Maple Glazed Pork Tenderloin

afoodcentriclife.com

My favorite thing about talking to some of our less-cheffy friends is that they make you feel super impressive and creative, even when your ideas are pretty standard. For example, Liza was recently telling The Chef and me about how there’s only so much you can do with chicken and vegetables, and you just can’t make pork tenderloin for two.

To which I said, um, depends on how large and fattening your portion sizes are, but that’s really not the point. Tenderloin is surprisingly simple to make, and it’s just about the best snack ever.

So when The Chef told Liza about this sweet and tangy marinade and the ways you could re-purpose your leftovers – tenderloin tacos, quesadillas, on buns with horseradish or honey mustard – she acted like he had just discovered fire. It was hilarious.

So this one’s for you, young Liza. Treat yo’self!

1 1/2 cups of maple syrup
1 cup of creole mustard
3 garlic cloves minced
1/2 cup olive oil
2 rosemary sprigs, chopped
salt and pepper

  1. Whisk together all ingredients.
  2. Pour marinade over tenderloin and marinate for 4 hours – overnight, depending upon how intense you want the flavor to be.
  3. Grill (or bake) until a thermometer registers 150 degrees. (If you are a little braver and like the pink, you can stop at 140.)
  4. Let the tenderloin rest for 30 minutes before slicing. Or, if you’re making this ahead of time for a specific occasion, refrigerate and slice when ready to serve. Tenderloin is just as good room temp.

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Filed under Main Course, Marinades, Pork, Southern food, Special Occasion

5 to Follow: Socially Savvy Nashville Restaurants

So I’m totally hijacking a post I wrote on my work blog in the hopes of cross-pollinating some audiences here, so please bear with me. This doesn’t have a recipe in it, but it does have some good eats, so click on over there if you want to read it all. And if you get a second, follow Parthenon’s Facebook page and Twitter feed. I update them, so chances are if you like this nonsense, you’ll fit right in there as well.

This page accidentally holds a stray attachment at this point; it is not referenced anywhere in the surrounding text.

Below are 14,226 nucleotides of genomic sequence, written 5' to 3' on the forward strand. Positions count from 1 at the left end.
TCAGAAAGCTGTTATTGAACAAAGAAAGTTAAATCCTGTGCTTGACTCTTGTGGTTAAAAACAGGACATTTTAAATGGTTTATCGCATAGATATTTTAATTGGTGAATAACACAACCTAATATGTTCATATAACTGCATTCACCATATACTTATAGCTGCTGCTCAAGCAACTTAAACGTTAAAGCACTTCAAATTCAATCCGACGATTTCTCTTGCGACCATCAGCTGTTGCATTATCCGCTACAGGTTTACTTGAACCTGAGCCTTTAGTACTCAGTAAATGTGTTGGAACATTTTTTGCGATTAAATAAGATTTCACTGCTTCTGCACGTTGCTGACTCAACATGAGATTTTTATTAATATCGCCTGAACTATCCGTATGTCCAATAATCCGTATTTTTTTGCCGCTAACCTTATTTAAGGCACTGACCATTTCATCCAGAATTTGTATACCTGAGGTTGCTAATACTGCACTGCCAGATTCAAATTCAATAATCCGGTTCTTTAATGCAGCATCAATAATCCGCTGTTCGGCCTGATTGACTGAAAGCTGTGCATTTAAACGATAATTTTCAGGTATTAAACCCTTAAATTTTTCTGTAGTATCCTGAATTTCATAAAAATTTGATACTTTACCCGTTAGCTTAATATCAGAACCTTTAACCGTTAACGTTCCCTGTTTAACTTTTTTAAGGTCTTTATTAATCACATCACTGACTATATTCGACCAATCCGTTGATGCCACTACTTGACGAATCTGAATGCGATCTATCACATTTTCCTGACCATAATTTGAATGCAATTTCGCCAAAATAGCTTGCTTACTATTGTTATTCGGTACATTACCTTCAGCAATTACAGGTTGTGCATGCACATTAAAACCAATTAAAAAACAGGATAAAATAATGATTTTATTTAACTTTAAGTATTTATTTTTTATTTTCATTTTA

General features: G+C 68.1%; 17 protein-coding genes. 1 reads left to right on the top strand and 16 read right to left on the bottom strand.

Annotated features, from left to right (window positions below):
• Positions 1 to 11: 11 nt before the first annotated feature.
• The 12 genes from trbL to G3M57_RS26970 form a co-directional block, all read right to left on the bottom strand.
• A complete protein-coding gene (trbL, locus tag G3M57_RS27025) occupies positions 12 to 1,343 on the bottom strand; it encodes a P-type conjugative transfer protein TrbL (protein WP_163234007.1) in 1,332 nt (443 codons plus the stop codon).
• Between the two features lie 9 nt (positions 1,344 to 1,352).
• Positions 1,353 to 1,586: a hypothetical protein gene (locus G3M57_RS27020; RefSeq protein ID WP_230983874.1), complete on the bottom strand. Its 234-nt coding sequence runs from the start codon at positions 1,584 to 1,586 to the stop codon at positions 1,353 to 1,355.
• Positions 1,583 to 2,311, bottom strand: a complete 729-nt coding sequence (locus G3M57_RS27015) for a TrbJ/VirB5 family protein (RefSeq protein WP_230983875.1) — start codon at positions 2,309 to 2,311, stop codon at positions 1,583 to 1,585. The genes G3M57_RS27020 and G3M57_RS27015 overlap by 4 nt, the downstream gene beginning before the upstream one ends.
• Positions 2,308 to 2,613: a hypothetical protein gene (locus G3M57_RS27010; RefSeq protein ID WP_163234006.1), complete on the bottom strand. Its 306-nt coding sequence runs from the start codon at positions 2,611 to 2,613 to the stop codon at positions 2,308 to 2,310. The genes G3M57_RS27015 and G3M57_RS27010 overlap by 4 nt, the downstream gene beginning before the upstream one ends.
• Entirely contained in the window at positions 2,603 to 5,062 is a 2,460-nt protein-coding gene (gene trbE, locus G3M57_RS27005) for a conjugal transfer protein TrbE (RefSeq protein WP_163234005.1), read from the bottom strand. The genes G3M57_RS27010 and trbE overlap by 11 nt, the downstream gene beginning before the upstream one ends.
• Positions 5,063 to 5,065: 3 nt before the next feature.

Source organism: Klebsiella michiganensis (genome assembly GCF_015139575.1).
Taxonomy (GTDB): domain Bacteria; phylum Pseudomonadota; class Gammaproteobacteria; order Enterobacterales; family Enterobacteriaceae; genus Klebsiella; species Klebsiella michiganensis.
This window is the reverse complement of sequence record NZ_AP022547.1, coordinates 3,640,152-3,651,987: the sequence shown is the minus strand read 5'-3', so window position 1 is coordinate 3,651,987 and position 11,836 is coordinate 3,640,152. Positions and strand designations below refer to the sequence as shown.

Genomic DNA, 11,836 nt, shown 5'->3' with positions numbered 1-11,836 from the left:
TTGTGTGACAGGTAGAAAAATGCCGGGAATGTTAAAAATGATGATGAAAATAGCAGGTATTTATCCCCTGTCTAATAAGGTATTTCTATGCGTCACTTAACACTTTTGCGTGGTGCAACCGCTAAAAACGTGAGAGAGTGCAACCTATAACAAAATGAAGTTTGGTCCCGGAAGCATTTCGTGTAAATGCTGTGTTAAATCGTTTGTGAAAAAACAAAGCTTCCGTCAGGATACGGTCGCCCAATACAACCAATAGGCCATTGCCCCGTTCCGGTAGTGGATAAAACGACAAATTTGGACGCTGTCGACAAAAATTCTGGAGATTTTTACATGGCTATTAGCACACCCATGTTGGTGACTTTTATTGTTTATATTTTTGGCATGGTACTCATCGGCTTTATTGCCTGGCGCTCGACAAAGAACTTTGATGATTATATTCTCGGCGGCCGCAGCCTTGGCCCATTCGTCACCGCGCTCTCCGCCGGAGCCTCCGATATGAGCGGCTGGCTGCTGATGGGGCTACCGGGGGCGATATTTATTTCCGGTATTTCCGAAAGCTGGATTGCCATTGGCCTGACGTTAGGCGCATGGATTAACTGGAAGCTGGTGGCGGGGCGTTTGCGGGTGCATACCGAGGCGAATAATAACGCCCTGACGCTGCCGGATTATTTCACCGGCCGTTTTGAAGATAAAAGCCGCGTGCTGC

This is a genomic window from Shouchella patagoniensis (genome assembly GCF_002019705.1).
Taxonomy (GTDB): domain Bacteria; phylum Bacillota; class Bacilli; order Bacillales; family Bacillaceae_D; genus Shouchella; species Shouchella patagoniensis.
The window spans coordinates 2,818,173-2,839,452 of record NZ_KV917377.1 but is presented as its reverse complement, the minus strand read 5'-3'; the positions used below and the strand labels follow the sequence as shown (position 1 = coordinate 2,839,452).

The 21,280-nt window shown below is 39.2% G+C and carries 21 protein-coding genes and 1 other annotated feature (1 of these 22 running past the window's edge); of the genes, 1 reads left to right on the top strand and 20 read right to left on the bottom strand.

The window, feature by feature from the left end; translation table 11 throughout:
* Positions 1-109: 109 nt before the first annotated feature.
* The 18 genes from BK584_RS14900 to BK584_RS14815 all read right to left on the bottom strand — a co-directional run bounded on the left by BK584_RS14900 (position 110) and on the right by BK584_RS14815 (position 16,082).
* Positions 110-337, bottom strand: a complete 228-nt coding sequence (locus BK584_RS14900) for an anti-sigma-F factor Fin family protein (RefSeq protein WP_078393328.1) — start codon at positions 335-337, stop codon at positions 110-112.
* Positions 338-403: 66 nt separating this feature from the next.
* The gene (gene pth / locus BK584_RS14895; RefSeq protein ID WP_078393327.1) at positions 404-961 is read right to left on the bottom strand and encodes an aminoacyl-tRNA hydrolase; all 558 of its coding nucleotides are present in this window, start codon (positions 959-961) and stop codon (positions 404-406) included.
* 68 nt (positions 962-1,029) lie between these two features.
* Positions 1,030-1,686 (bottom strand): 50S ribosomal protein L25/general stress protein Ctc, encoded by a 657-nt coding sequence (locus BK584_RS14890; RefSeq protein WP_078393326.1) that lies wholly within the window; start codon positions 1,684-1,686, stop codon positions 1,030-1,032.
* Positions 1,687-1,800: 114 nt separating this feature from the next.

Tavern Burger with Fried Egg

“Recently Nashville has become a major player on the national culinary stage. And as any good Music City resident knows, when you step into the spotlight, you have to step up your social media.

People are passionate about food, and they love to talk about it with the chefs who create their favorite dishes. Because social media creates communities of foodies and food makers, some of the best Nashville restaurants are fostering those connections on Facebook and Twitter.”

Click here to read about the five best.

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Filed under Nashville Food

“Peg’s” Spinach & Ranch Dip

hiddenvalley.com

While I am sure I have had this dip many times in the past, our recent trip to Charleston reminded me how downright good it is. I though it so good, in fact, that I told Peg she just had to give me the recipe because I’m always looking for a good cold dip.

To which she replied, “Um sure, Ashley – it’s on the back of the packet.” And then she and the rest of the Davies pointed and laughed as they are wont to do. And that is why I love them.

My embarrassment aside, this dip is solid, and I actually prefer it with veggies for dippers than chips, which is miraculous on its own.Also, you can definitely use light sour cream in this without any adverse effect. I know. My inner fat girl cries out with shame at this suggestion.

And don’t skip the water chesnuts – they are what gives this stuff its cracktastic crunch.

10 oz frozen chopped spinach, thawed and well-drained
8 oz water chestnuts, rinsed, drained and chopped
16 oz sour cream (you can go light here)
1 packet Hidden Valley Original Ranch Dips Mix